NEXT MEETING: Wednesday, May 18, 2022, 6PM: the GCAS is thrilled to announce this year's first general meeting IN PERSON at the Roundup Lodge in San Lorenzo (Mimbres Valley) near the junction of Highways 152 and 35! Start at 6PM with your own plates/utensils/beverage & a dish for yourself or to share. Brief general meeting at 6:45 PM. Skip social time if you like but our Featured Speaker, the WNMU Museum's new Director and archaeologist, Danielle Romero, makes her presentation on Elk Ridge Ceramics at 7PM sharp. Danielle, a ceramics specialist with years of investigating Mimbres and other sites, will make her topic most engaging. Read more about Danielle here. In order to offer our members a safe and comfortable experience the GCAS follows CDC and New Mexico Department of Health guidelines for indoor gatherings including masking, distancing, and vaccinations. We recommend all attendees follow the same.

NEXT FIELD TRIP: Sunday, June 5, 2022 - Park Service-guided visit to TJ Ruin at the Gila Cliff Dwellings National Monument. Meet at the Cliff Dwellings Visitor Center parking lot no later than 10:50 am, tour to begin at 11:00 am. Drive north on Highway 15/Pinos Altos Rd for about 45 miles from US 180 in Silver City. Drive can take as much as 2 hours! Site is reached via a short hike to the top of a 100 ft bluff. Site is not shaded! Dogs are not allowed on the site and cannot be left in vehicles or tied up in the parking lot. NOTE: the area is currently experiencing heavy smoke impacts from the Black Fire. Check this website and the Park Service website at https://www.nps.gov/gicl/index.htm (Alerts) the day before/morning of the field trip to see current status of the field trip and area conditions. Remember, to protect vulnerable resources we offer our field trips to members only. Members’ invited guests are welcome, as long as they ride in that member’s vehicle.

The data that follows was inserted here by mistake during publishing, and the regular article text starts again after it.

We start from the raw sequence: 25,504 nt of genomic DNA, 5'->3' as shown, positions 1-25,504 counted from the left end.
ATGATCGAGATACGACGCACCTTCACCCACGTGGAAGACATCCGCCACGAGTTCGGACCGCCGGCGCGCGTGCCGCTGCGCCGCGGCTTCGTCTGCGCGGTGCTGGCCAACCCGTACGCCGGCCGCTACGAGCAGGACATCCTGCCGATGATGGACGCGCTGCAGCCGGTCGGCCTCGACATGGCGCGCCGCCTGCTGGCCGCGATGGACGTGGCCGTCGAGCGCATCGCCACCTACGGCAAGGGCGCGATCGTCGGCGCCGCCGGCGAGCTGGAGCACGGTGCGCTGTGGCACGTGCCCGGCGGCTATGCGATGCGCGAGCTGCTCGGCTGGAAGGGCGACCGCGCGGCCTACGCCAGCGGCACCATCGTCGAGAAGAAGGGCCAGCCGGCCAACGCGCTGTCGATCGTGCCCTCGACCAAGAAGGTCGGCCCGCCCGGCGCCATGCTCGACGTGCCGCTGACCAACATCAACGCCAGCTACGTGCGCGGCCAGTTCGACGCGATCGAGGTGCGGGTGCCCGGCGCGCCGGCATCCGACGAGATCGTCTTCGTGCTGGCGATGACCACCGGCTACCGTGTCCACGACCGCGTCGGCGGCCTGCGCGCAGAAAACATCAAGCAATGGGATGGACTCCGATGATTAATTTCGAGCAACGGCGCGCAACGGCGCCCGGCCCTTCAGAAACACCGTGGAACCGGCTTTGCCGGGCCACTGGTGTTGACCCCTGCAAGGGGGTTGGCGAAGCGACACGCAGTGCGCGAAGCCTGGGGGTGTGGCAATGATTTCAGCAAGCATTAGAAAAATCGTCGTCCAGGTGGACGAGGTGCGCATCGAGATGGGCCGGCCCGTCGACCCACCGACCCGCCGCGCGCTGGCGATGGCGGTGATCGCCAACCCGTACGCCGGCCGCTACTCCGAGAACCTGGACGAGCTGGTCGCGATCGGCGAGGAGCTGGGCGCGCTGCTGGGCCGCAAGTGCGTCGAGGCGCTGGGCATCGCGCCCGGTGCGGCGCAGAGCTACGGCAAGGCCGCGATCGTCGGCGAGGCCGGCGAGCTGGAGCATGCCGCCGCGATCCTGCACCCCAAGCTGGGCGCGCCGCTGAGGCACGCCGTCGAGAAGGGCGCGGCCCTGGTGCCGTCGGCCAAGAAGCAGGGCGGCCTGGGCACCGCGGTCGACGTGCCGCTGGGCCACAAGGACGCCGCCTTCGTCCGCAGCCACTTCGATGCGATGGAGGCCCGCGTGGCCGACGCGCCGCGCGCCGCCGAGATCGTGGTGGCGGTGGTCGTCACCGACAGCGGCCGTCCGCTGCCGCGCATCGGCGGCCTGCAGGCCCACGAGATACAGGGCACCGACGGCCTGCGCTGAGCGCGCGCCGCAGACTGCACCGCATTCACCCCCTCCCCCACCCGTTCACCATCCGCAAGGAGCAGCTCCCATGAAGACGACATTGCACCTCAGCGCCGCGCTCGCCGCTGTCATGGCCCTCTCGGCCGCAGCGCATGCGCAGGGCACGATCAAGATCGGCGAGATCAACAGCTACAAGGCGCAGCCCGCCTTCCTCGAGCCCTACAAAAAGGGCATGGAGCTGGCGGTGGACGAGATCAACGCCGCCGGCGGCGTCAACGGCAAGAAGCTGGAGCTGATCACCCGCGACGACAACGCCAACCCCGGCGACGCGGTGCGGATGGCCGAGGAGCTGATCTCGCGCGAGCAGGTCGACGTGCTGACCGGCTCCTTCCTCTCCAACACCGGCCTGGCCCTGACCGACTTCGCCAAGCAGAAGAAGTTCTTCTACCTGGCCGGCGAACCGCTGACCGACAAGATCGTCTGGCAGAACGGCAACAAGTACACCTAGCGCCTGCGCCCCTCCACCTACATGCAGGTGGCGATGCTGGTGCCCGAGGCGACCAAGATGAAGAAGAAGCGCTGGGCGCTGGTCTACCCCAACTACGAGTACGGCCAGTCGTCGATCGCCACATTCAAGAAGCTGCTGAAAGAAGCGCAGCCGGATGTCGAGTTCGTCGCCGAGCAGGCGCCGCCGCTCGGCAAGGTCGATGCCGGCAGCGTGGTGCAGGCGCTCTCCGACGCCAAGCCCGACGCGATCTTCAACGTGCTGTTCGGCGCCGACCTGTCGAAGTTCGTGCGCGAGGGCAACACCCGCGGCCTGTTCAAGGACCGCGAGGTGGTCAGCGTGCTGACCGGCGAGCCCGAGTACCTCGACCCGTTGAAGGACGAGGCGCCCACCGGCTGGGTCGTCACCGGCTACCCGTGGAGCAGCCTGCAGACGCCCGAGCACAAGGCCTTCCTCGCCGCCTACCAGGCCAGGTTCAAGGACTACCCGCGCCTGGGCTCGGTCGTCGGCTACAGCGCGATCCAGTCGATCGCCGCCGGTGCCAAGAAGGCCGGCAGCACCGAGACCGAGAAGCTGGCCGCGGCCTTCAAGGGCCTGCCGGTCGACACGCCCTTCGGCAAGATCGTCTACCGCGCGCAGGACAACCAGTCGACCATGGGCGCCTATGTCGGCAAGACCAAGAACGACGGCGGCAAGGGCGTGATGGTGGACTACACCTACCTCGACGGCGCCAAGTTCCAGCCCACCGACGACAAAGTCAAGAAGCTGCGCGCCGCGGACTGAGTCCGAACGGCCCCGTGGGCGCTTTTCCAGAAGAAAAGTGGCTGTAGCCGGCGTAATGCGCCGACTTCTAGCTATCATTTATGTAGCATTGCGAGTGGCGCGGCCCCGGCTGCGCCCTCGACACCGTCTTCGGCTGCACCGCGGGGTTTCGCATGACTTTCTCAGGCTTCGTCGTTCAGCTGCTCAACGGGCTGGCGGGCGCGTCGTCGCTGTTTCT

American Gothic the GCAS Way
Plan Soon for the 2019 Southwest Kiln Conference

Following Paul E. Minnis, PhD

Minnis with pickMeet Dr. Paul Minnis. He earned his PhD at the University of Michigan in 1981 and holds the title of Professor Emeritus of Anthropology at the University of Oklahoma in Norman. During his career he has authored, co-authored, or edited at least 12 books in addition to having written numerous journal articles and book chapters. Now retired and living in Tucson, Arizona, he speaks at professional conferences and in more informal presentations to the general public on topics such as prehispanic trade and cultural networks; and how ancient farming practices can enhance our modern world's food supply.

Minnis Meets AgaveSince the early 1990s he and his colleague, Michael Whalen, have recorded and/or excavated some 450 archaeological sites throughout the region of the US Southwest and Northwest Mexico. Dr. Minnis has focused his research upon Paquimé (located in Chihuahua, Mexico), the largest and possibly most complex community in the prehistoric Pueblo world. In 35 years of research Dr. Minnis has examined nearly all aspects of Paquimé's prehispanic architecture, social organization, agricultural practices, resource management, and land use in an effort to better understand the complex connections between the prehistoric cultures of the southwestern United States, northwestern and western Mexico, and Mesoamerica.

Thanks to Dr. Minnis's work, we have a more accurate and complete understanding of Paquimé as an ancient regional population center and how it interacted with both neighboring and distant communities and cultures. He continues this work, applying his archaeological findings to addressing the social and cultural problems of our 21st Century. Thank, you, Dr. Minnis!

/s/ webmaster [Both photos courtesy of Paul E. Minnis.]

 

 

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